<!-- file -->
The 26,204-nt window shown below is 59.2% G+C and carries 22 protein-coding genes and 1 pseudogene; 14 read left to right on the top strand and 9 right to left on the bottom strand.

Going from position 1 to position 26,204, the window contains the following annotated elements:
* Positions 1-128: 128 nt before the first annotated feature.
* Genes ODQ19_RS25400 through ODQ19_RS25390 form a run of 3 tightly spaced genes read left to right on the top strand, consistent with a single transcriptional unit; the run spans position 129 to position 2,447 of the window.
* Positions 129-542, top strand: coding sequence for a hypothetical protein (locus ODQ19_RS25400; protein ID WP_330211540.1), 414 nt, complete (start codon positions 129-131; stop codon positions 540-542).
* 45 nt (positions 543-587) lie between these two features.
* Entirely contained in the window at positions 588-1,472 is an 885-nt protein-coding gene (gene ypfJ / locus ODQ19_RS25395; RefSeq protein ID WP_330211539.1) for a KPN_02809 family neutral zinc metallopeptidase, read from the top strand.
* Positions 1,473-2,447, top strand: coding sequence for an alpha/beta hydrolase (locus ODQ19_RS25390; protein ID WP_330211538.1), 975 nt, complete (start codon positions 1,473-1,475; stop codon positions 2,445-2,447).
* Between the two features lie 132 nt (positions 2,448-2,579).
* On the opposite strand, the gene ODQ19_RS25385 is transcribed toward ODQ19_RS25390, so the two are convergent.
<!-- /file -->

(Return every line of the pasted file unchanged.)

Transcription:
The 26,204-nt window shown below is 59.2% G+C and carries 22 protein-coding genes and 1 pseudogene; 14 read left to right on the top strand and 9 right to left on the bottom strand.

Going from position 1 to position 26,204, the window contains the following annotated elements:
* Positions 1-128: 128 nt before the first annotated feature.
* Genes ODQ19_RS25400 through ODQ19_RS25390 form a run of 3 tightly spaced genes read left to right on the top strand, consistent with a single transcriptional unit; the run spans position 129 to position 2,447 of the window.
* Positions 129-542, top strand: coding sequence for a hypothetical protein (locus ODQ19_RS25400; protein ID WP_330211540.1), 414 nt, complete (start codon positions 129-131; stop codon positions 540-542).
* 45 nt (positions 543-587) lie between these two features.
* Entirely contained in the window at positions 588-1,472 is an 885-nt protein-coding gene (gene ypfJ / locus ODQ19_RS25395; RefSeq protein ID WP_330211539.1) for a KPN_02809 family neutral zinc metallopeptidase, read from the top strand.
* Positions 1,473-2,447, top strand: coding sequence for an alpha/beta hydrolase (locus ODQ19_RS25390; protein ID WP_330211538.1), 975 nt, complete (start codon positions 1,473-1,475; stop codon positions 2,445-2,447).
* Between the two features lie 132 nt (positions 2,448-2,579).
* On the opposite strand, the gene ODQ19_RS25385 is transcribed toward ODQ19_RS25390, so the two are convergent.